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‘Tis The Season

Posted in Beer Reviews with tags , , , , , , on December 7, 2009 by Tim

Well, we’re a week into the month of December and it’s even started snowing (sort of) in Austin, so what better time to try out a little seasonal Christmas cheer in bottle form. I have selected a very diverse cast of beers from three very different breweries in order to see how different regions around the country sustain themselves over the cold winter months. (They were also the only ones that HEB had at the time.) Let’s get started!

The festive label screams, "Happy Holidays!"

First up, let’s check in with an old familiar favorite from the Lone Star State, the Shiner Holiday Cheer from the Spoetzl Brewery in Shiner, Texas. The Shiner Holiday Cheer has been an annual tradition for a little while and is described as “an Old World Dunkelweizen brewed with Texas peaches and roasted pecans.”

The Cheer gave off a real strong flavor of berries, although that might be in keeping with the peach elements. It also had a delicately hoppy flavor with a light body and a smooth mouthfeel. This brew has an alcoholic content of 5.4 percent alcohol by volume, but doesn’t have an overwhelmingly alcoholic taste. On the Austin Brew Scale, I would give this beer 4 out of 5 mugs.

For my next seasonal beer, I went to the Pacific Northwest and the Widmer Brothers Brewing Company out of Portland, Oregon. Their current winter offering is the Brrr Seasonal Ale. The Brrr is available late October through early January and is recommended to be paired with “holiday favorites like ham and turkey.”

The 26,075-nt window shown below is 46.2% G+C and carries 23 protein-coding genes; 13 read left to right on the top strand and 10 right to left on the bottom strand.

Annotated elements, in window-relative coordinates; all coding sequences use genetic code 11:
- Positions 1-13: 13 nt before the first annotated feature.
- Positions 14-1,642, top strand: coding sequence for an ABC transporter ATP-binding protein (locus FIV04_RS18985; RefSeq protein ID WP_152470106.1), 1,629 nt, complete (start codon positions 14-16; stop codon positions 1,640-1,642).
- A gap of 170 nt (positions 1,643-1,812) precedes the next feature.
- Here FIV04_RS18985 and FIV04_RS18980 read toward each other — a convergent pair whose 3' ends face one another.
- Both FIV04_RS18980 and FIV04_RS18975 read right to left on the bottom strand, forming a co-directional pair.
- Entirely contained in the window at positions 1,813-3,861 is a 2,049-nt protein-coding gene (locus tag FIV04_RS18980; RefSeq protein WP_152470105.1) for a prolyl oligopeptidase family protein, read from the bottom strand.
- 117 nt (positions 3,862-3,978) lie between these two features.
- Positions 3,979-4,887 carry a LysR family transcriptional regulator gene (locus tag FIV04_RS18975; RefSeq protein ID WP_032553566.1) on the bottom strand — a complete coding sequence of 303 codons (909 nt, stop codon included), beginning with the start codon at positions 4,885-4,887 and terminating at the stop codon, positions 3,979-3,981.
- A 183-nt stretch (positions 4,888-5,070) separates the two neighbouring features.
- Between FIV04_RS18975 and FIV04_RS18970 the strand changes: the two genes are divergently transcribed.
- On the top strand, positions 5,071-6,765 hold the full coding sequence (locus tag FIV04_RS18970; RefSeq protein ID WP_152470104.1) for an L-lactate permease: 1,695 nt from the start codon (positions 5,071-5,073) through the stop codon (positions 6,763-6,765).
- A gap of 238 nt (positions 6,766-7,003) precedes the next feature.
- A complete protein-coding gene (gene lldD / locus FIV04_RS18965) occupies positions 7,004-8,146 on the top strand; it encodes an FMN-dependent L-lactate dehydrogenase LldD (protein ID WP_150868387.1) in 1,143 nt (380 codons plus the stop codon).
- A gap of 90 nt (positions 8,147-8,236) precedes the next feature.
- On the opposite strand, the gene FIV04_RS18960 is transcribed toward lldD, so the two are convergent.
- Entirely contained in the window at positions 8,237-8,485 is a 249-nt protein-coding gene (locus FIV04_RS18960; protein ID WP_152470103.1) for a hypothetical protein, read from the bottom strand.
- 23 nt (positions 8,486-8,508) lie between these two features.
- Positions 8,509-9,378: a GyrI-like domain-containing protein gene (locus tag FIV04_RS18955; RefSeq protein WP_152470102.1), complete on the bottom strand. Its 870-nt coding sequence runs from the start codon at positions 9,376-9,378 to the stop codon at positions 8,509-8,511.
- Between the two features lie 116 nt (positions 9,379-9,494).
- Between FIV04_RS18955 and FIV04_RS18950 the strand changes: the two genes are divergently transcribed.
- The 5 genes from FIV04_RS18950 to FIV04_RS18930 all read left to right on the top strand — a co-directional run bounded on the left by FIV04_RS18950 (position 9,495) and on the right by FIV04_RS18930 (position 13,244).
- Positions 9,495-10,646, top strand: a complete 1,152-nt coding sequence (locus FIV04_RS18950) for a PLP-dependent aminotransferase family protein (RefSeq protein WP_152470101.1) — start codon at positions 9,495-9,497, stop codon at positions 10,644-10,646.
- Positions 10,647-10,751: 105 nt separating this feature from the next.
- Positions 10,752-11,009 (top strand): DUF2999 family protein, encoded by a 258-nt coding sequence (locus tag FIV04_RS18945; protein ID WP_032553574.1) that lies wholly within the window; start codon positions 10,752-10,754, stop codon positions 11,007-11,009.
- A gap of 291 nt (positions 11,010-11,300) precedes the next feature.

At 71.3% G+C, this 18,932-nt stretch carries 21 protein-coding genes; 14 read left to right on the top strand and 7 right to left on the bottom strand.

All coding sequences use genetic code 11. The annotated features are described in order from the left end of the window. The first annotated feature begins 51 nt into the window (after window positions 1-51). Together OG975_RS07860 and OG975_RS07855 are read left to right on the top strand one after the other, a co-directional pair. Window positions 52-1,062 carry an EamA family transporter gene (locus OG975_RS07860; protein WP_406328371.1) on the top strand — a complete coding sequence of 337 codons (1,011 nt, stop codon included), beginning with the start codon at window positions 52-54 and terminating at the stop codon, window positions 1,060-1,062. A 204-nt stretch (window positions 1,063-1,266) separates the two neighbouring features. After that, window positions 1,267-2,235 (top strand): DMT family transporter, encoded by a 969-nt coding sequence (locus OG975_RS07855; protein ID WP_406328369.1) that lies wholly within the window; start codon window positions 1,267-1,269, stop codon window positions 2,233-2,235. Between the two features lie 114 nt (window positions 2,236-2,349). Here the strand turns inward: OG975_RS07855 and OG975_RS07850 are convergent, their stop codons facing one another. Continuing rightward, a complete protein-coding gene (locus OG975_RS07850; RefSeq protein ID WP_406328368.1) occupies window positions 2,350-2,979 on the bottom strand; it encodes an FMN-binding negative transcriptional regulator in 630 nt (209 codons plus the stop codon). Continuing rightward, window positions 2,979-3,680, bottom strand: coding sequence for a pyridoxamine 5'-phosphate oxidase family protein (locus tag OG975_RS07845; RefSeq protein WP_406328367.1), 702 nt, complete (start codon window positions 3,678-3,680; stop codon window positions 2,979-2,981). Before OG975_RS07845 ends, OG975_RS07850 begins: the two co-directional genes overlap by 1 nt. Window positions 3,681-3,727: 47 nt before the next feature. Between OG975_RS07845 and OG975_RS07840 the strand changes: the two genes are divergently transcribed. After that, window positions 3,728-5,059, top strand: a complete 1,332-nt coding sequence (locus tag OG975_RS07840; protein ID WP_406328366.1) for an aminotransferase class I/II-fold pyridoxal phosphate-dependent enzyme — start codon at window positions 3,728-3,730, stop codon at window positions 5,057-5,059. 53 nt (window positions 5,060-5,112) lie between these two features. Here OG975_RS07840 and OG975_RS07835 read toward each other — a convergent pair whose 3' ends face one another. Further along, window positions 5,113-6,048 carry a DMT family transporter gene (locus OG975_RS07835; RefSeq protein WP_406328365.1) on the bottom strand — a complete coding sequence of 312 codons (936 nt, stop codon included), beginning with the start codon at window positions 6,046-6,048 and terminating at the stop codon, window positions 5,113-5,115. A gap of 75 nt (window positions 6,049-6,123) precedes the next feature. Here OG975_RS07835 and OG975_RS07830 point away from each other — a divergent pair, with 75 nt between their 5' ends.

After an initial sweetness, the Brrr gives way to a much more bitter flavor than the Holiday Cheer. The Brrr also has a strong, hoppy aftertaste.

The Brrr has a smooth texture and a slightly thicker body.

After an initially smooth tasting,I definitely got more of a sense of the 7.2% alcohol by volume as I continued drinking. Finishing up became more difficult as the alcohol started to kick in.  I would give the Brrr a 3 out of 5 mugs on the Austin Brew Scale.

The final beer that I tried was completely different from the previous two, and provided something completely unexpected to the whole experience. The beer comes from the Magic Hat Brewing Company, located in South Burlington, Vermont. For the winter season, Magic Hat brews a beer that they accurately describe as a “Black-As-Night Winter Lager”. The beer, called Howl, is made with English ale yeast and a bitterness rating of 32 IBU.

The folks over at Magic Hat take this beer VERY seriously according to the description posted on its homepage: “Born of dark and cold and snow in the marrow of the northeast’s longest night, HOWL comes in on wailing winds with winter-weary eyes burning holes in sunless shadows. In its darkened depths out inner voids are warmed.” Okay, well now I’m a little scared. Not exactly the “holiday cheer” I was expecting. But it gets even crazier.